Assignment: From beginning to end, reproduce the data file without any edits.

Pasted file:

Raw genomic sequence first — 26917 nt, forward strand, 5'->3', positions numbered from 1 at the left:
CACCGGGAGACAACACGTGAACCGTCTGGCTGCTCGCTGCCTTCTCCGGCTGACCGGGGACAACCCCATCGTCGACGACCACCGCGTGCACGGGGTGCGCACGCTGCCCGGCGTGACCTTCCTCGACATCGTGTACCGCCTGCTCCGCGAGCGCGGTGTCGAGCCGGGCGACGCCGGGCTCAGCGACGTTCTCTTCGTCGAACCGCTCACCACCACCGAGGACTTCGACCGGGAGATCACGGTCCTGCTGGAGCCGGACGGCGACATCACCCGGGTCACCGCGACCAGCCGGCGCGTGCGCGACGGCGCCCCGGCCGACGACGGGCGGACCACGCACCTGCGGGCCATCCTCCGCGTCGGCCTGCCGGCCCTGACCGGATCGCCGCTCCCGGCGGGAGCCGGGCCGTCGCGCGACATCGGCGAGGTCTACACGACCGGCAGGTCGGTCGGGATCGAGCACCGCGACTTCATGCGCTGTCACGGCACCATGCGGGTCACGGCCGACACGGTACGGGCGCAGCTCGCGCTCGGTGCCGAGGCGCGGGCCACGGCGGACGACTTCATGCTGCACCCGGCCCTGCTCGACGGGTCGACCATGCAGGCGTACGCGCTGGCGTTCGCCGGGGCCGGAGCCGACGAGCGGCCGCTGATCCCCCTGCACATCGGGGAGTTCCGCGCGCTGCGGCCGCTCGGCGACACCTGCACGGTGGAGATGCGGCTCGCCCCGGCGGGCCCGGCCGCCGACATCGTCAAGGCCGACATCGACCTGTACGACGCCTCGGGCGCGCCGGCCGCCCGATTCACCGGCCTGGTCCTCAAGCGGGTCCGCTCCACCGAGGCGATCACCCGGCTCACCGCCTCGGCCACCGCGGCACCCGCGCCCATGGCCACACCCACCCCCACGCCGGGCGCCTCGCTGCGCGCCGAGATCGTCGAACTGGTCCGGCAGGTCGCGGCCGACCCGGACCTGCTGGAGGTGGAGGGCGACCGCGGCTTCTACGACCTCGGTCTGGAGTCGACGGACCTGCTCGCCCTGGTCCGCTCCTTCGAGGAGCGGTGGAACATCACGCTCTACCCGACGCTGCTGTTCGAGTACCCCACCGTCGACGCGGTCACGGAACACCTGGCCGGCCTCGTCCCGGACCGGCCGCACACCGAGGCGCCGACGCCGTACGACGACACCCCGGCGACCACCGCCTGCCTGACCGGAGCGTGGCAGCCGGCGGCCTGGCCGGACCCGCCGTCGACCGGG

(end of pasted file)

Raw genomic sequence first — 26917 nt, forward strand, 5'->3', positions numbered from 1 at the left:
CACCGGGAGACAACACGTGAACCGTCTGGCTGCTCGCTGCCTTCTCCGGCTGACCGGGGACAACCCCATCGTCGACGACCACCGCGTGCACGGGGTGCGCACGCTGCCCGGCGTGACCTTCCTCGACATCGTGTACCGCCTGCTCCGCGAGCGCGGTGTCGAGCCGGGCGACGCCGGGCTCAGCGACGTTCTCTTCGTCGAACCGCTCACCACCACCGAGGACTTCGACCGGGAGATCACGGTCCTGCTGGAGCCGGACGGCGACATCACCCGGGTCACCGCGACCAGCCGGCGCGTGCGCGACGGCGCCCCGGCCGACGACGGGCGGACCACGCACCTGCGGGCCATCCTCCGCGTCGGCCTGCCGGCCCTGACCGGATCGCCGCTCCCGGCGGGAGCCGGGCCGTCGCGCGACATCGGCGAGGTCTACACGACCGGCAGGTCGGTCGGGATCGAGCACCGCGACTTCATGCGCTGTCACGGCACCATGCGGGTCACGGCCGACACGGTACGGGCGCAGCTCGCGCTCGGTGCCGAGGCGCGGGCCACGGCGGACGACTTCATGCTGCACCCGGCCCTGCTCGACGGGTCGACCATGCAGGCGTACGCGCTGGCGTTCGCCGGGGCCGGAGCCGACGAGCGGCCGCTGATCCCCCTGCACATCGGGGAGTTCCGCGCGCTGCGGCCGCTCGGCGACACCTGCACGGTGGAGATGCGGCTCGCCCCGGCGGGCCCGGCCGCCGACATCGTCAAGGCCGACATCGACCTGTACGACGCCTCGGGCGCGCCGGCCGCCCGATTCACCGGCCTGGTCCTCAAGCGGGTCCGCTCCACCGAGGCGATCACCCGGCTCACCGCCTCGGCCACCGCGGCACCCGCGCCCATGGCCACACCCACCCCCACGCCGGGCGCCTCGCTGCGCGCCGAGATCGTCGAACTGGTCCGGCAGGTCGCGGCCGACCCGGACCTGCTGGAGGTGGAGGGCGACCGCGGCTTCTACGACCTCGGTCTGGAGTCGACGGACCTGCTCGCCCTGGTCCGCTCCTTCGAGGAGCGGTGGAACATCACGCTCTACCCGACGCTGCTGTTCGAGTACCCCACCGTCGACGCGGTCACGGAACACCTGGCCGGCCTCGTCCCGGACCGGCCGCACACCGAGGCGCCGACGCCGTACGACGACACCCCGGCGACCACCGCCTGCCTGACCGGAGCGTGGCAGCCGGCGGCCTGGCCGGACCCGCCGTCGACCGGG